Bloomberg has a rather nice piece today about a fight between economists at the two most prominent investment banks: Goldman Sachs and Morgan Stanley. Morgan worries about the Fed's ability to tighten monetary policy and control inflation. Goldman doesn't. Who's right? I'm gonna have to side with Morgan Stanley on this one.

Here's the gist of the argument, from Bloomberg:

Joachim Fels, co-chief global economist at Morgan Stanley, sees a risk that the Fed will keep the easiest credit since the Great Depression for too long. Ed McKelvey, U.S. economist at Goldman in New York, says those concerns are overblown, and that officials have time to deploy as many as 10 options for ending their $1.1 trillion aid to the banking system and economy without letting consumer prices climb.



Goldman is correct that the Fed can control inflation. But saying they can control inflation is different from saying they will control inflation. I find Goldman's view a little naïve, because politics aren't being factored in. There are a few good tidbits from the Bloomberg article that explain. The first is by Allan Meltzer, a Fed historian and economics professor at Carnegie Mellon University in Pittsburgh:

"The Fed absolutely has the tools and know-how, but the question is, will they have the guts to use them? I don't think there is a snowball's chance in hell they will be willing to tighten to slow inflation down."



The article also says that Martin Feldstein, a professor of economics at Harvard University, agrees:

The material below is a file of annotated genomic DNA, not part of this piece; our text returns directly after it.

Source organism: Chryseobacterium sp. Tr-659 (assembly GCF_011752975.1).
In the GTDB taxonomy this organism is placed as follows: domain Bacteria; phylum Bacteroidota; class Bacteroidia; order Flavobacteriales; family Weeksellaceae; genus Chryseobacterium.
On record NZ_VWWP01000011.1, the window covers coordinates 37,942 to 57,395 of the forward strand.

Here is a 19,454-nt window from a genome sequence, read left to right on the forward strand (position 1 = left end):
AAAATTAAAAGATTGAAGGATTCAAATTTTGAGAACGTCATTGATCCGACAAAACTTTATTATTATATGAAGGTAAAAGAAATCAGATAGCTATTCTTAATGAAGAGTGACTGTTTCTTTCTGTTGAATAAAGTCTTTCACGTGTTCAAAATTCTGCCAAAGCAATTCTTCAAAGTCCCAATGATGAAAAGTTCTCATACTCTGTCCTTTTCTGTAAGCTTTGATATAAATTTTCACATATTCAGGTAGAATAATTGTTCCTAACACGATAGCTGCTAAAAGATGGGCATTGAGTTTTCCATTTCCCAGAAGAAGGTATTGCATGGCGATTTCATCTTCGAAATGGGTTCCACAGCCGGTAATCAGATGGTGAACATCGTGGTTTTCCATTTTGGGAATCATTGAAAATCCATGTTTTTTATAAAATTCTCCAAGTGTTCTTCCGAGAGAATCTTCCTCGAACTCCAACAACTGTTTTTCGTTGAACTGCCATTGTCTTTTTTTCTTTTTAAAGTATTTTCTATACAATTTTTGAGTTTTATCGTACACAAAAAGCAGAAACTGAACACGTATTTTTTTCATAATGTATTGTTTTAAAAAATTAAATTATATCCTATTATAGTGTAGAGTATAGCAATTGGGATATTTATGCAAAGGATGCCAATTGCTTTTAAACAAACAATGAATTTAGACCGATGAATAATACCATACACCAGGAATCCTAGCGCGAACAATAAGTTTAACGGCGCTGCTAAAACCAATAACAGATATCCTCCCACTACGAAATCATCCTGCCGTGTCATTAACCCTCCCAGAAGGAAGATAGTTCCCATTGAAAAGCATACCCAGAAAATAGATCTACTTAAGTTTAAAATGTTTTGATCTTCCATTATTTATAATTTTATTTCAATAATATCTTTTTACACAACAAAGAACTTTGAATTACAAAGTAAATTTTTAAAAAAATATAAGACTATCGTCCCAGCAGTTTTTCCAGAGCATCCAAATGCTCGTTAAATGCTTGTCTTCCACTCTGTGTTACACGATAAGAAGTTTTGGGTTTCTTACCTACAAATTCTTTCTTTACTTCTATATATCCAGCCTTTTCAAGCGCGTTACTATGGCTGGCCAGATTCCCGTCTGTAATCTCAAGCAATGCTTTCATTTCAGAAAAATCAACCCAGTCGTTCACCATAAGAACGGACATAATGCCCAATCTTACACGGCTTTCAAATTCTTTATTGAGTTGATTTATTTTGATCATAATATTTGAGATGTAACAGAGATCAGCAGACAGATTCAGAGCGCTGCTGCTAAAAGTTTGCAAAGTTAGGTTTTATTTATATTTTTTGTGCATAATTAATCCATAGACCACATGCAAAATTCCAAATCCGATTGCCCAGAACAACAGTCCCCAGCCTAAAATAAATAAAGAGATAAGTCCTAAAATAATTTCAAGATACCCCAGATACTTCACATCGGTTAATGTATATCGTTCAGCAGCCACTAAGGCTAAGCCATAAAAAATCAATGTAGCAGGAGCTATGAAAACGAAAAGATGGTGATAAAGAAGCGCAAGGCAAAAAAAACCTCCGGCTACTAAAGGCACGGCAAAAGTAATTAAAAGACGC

"I don't worry about the technical ability of the Fed to do it."


"What worries me is the political hurdle that they would be facing." Congress won't "easily" digest the Fed's desire to limit lending and restrict inflation, Feldstein said.



This all boils down to timing. Will Washington be able to stomach the Fed tightening the monetary supply early enough to control inflation? Let's think about that timeline.

Can the Fed begin to tighten in 2009? Since unemployment will likely continue to increase to or hover at double digits through the end of the year, I find that doubtful. Until unemployment is clearly getting better, Washington won't allow the Fed to tighten.

What about 2010? In February, Bernanke's term is up. After that time, Obama can decide if he wants to replace him. He probably will do so, and that replacement will probably be the President's favorite economic guru Larry Summers.

With one of his own advisors as Fed chief, that will make it even harder for the Fed to resist Washington's political pressure. So imagine it's early to mid 2010. Midterm elections season is in full swing. Can you really see Congress and the President allowing Summers to tighten monetary supply and risk an economic recovery just in time for voters to head to the polls? I know I can't.

That leads me to believe that the Fed will be under serious political pressure to keep money supply loose until at least early 2011 -- after the elections. I think with a new Obama-selected Fed chief in there starting in 2010, that political pressure becomes even more relevant.

Will 2011 be soon enough? Tme will tell, but if the economy starts improving in early 2010, I worry that may be too late to prevent a greater rate inflation than what we've seen in several decades.

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